[cabf_validation] Validation WG meeting minutes 2019-10-10

Stephan Wolf Stephan.Wolf at Gleif.org
Sun Oct 13 07:25:34 MST 2019



I leave it with the minute taker to go back to the recording. 


I am still of the opinion that you have not answered my question why the inclusion of an LEI could cause security issues for the browser and its users. Your software is neither to crash nor could the LEI in any other way cause harm to the user, opening back doors, etc. The browser could simply ignore the extension and leave it e.g. to plugins to display any LEI. 


I also don’t see any security issues for the administration of servers. Any admin would still install the cert coming from a CA like they do today. I do not share any fears that the LEI extension could cause harm to the server and its administration. 


For me, the inclusion of LEIs is technically safe and sound, and in line with recommendations from the standard setters. I would like to leave it with the experts in this forum to come to a final conclusion.


In my opinion, your security concerns address a broader fear that the inclusion of the information could cause dependencies, procedural issues such as in data validation etc. I understand your points however I don’t share your opinion. Maybe it is simply fair to agree that we disagree. Please note, I am not a member of the CA/B Forum nor is GLEIF going to participate in any voting. Based on an invitation, I have just expressed my view with the hope that this group finds it helpful.





Von: Validation <validation-bounces at cabforum.org> im Auftrag von Ryan Sleevi via Validation <validation at cabforum.org>
Antworten an: Ryan Sleevi <sleevi at google.com>, CA/Browser Forum Validation WG List <validation at cabforum.org>
Datum: Samstag, 12. Oktober 2019 um 19:36
An: Stephan Wolf via Validation <validation at cabforum.org>
Betreff: Re: [cabf_validation] Validation WG meeting minutes 2019-10-10




On Sat, Oct 12, 2019 at 4:50 AM Stephan Wolf via Validation <validation at cabforum.org> wrote:



Please see my remarks embedded in red. Hope this helps.





Von: Validation <validation-bounces at cabforum.org> im Auftrag von Doug Beattie via Validation <validation at cabforum.org>
Antworten an: Doug Beattie <doug.beattie at globalsign.com>, CA/Browser Forum Validation WG List <validation at cabforum.org>
Datum: Freitag, 11. Oktober 2019 um 20:58
An: CA/Browser Forum Validation WG List <validation at cabforum.org>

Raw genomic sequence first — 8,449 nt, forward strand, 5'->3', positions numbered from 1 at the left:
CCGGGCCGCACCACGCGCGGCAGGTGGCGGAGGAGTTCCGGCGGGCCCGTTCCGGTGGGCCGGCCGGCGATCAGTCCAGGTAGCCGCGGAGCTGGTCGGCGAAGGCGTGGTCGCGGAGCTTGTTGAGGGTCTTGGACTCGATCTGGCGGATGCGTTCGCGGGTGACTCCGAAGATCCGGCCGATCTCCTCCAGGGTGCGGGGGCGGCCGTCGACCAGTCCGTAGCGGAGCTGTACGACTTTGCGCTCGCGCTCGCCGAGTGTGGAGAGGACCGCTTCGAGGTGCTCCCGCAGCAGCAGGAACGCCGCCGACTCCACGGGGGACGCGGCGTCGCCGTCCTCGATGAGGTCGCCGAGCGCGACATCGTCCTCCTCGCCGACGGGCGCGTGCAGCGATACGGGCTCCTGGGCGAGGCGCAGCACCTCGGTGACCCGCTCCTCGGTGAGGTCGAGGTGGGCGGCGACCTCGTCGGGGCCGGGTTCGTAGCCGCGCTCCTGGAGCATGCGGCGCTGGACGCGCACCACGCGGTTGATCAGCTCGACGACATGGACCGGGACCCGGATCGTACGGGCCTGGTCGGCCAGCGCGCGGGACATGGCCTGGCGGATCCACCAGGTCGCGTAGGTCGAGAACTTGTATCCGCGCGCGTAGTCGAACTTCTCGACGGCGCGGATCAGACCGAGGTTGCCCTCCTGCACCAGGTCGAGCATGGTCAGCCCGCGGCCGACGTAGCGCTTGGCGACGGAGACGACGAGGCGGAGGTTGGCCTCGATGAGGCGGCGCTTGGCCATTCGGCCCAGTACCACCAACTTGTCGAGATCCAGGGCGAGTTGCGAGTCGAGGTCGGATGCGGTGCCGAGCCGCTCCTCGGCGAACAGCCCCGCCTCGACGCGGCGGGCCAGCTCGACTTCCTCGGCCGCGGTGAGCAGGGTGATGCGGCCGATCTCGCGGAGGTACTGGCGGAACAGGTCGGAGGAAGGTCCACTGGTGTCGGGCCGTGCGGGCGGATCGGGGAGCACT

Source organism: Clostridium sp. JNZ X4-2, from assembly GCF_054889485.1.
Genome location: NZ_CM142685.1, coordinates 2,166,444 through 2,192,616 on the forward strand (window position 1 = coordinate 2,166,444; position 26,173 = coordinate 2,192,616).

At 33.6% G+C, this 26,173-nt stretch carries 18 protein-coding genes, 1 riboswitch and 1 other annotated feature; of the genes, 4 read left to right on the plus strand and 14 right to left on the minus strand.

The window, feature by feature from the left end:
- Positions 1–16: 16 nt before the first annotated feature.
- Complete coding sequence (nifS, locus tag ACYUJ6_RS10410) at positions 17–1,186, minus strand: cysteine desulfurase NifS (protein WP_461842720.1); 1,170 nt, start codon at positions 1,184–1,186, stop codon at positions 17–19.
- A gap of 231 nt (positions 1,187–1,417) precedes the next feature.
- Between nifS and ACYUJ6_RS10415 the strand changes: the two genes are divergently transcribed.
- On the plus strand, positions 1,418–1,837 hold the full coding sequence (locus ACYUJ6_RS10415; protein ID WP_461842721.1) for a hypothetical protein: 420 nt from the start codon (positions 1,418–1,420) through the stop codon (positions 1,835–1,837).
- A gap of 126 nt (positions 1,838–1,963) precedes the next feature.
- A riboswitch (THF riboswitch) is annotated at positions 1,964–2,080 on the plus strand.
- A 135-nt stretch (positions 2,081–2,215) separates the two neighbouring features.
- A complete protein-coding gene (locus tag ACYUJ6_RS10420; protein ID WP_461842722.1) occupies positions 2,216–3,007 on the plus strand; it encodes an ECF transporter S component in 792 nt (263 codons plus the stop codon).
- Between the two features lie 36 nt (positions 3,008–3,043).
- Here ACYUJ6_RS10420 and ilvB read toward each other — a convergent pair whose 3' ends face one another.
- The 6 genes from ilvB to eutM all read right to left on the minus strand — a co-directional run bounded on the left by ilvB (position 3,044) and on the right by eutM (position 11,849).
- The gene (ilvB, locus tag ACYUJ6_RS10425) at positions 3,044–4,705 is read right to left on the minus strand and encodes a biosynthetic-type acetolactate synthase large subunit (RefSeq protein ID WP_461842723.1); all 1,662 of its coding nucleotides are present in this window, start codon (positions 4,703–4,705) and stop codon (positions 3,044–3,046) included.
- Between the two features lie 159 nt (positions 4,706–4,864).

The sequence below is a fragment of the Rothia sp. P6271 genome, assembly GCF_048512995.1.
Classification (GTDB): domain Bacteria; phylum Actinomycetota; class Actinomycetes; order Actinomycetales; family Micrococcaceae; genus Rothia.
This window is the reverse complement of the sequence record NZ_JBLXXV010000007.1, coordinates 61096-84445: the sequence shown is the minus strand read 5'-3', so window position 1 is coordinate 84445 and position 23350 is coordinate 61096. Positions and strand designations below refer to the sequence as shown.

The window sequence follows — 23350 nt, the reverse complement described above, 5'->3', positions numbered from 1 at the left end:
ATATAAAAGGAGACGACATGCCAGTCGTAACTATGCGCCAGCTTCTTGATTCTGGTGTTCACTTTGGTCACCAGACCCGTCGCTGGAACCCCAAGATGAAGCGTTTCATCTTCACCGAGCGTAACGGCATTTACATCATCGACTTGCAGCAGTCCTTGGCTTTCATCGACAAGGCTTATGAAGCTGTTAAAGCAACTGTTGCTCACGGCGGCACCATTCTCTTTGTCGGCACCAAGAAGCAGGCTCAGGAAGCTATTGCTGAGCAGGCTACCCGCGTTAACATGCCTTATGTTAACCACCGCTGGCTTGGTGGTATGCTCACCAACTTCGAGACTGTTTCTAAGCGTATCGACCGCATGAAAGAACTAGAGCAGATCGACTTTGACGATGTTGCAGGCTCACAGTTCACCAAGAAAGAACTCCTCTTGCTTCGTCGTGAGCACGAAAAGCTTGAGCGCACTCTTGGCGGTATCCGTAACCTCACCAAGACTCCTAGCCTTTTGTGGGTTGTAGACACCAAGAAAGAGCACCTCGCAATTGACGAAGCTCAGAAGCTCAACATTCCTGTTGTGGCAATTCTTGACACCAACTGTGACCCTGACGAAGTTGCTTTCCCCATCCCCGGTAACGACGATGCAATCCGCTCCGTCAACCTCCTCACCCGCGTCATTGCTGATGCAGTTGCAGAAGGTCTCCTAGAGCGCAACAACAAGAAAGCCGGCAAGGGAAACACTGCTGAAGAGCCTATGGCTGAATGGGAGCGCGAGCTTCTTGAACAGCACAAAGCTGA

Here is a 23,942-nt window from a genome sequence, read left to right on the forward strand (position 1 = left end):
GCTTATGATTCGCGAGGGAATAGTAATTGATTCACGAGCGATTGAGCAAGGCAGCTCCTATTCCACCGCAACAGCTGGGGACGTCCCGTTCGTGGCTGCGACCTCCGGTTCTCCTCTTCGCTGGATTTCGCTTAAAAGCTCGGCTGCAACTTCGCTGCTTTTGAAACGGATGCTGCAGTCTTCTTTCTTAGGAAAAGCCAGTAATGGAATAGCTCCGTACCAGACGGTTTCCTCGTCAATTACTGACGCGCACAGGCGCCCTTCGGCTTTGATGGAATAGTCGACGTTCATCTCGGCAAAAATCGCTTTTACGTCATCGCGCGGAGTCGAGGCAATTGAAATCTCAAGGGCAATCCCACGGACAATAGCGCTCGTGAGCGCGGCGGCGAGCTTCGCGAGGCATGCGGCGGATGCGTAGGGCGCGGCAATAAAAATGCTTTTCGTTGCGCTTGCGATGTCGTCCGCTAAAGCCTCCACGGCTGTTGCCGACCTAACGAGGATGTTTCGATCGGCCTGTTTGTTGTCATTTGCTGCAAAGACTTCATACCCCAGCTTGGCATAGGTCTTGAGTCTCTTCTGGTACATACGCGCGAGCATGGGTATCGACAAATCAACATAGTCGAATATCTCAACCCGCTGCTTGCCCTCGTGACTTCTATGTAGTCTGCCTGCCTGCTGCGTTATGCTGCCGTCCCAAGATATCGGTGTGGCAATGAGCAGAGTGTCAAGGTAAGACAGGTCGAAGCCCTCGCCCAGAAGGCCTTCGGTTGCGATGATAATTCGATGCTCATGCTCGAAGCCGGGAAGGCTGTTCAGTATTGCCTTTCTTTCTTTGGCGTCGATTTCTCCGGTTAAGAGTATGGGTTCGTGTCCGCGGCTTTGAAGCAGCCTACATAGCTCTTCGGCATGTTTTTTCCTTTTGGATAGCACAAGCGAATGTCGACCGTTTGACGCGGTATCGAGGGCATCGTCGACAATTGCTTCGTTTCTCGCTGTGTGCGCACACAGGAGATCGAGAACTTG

Betreff: [cabf_validation] Validation WG meeting minutes 2019-10-10


If I omitted anything or mis-represented your statements, please let me know.  This was one heck of a meeting to take minutes for.









Janet Hines







Tim H.




1.       Anti-trust statement


2.       Assign note taker



3.       Other ballots

Spring cleanup ballot:  Ryan: took over and received some comments.  Will take one more look and merge in changes. Push out draft ballot tomorrow.


Method 6: Doug to take a look at that soon.




4.       Further LEI discussion

The LEI discussions was very long and intense, so this is a summary of the key points by the primary participants in this discussion and I've omitted the details in order to get the minutes out in a more consumable format.



·         Provided concrete use cases (server to server) and never heard back, thus he didn’t believe there were any technical security issues with the approach
I said two distinct things. 
A) I gave a GLEIF use case. For all other use cases CAs should ask their customers. One example was given of a student’s plugin in the browser to retrieve data.
B) I asked Ryan several time if there were any security or technical issue associated with the inclusion of extensions. I never got an answer. The examples provide are of a different nature, e.g. concerns about validation, dependencies to 3rd party systems, etc. With regards to that I replied that this is the exact same with other EV related information such as business registry numbers. I concluded that there were no real security issues other than procedural concerns.


Hi Stephan,


I'm hoping you can clarify your remarks. I think it's important to separate out the feelings from what you said, or at least make it clear when you were expressing your feelings. For example, while it's true that you stated "you never got an answer" on the call, I provided a clear answer for you on the call. If we'd like the minutes to reflect that, and you were unsatisfied with the call, then we can totally go back to the recording, and I'd be happy to repeat that answer, which is that these fundamentally are security and technical issues.


Similarly, for the clarity of minutes, it might be useful to clarify when you state "I concluded that there were no real security issues", we can reword it here to express you made the statement. I certainly disagreed with you on the call about this, and provided details.


It might be that this approach to minutes isn't helpful for capturing that back and forth, and we should try a different approach to minutes if you're still unsatisfied, because I think it's important the minutes reflect that I responded to each of your points here. If you don't feel that was the case, we can probably reword these minutes to better show that, which might make it easier to see how it was.


o    Ryan commented that this was a good example for where non publicly trusted certificates would sufficient.  More on this below

·         ETSI and ISO are both pushing developing technical standards for LEIs in TLS certificates in general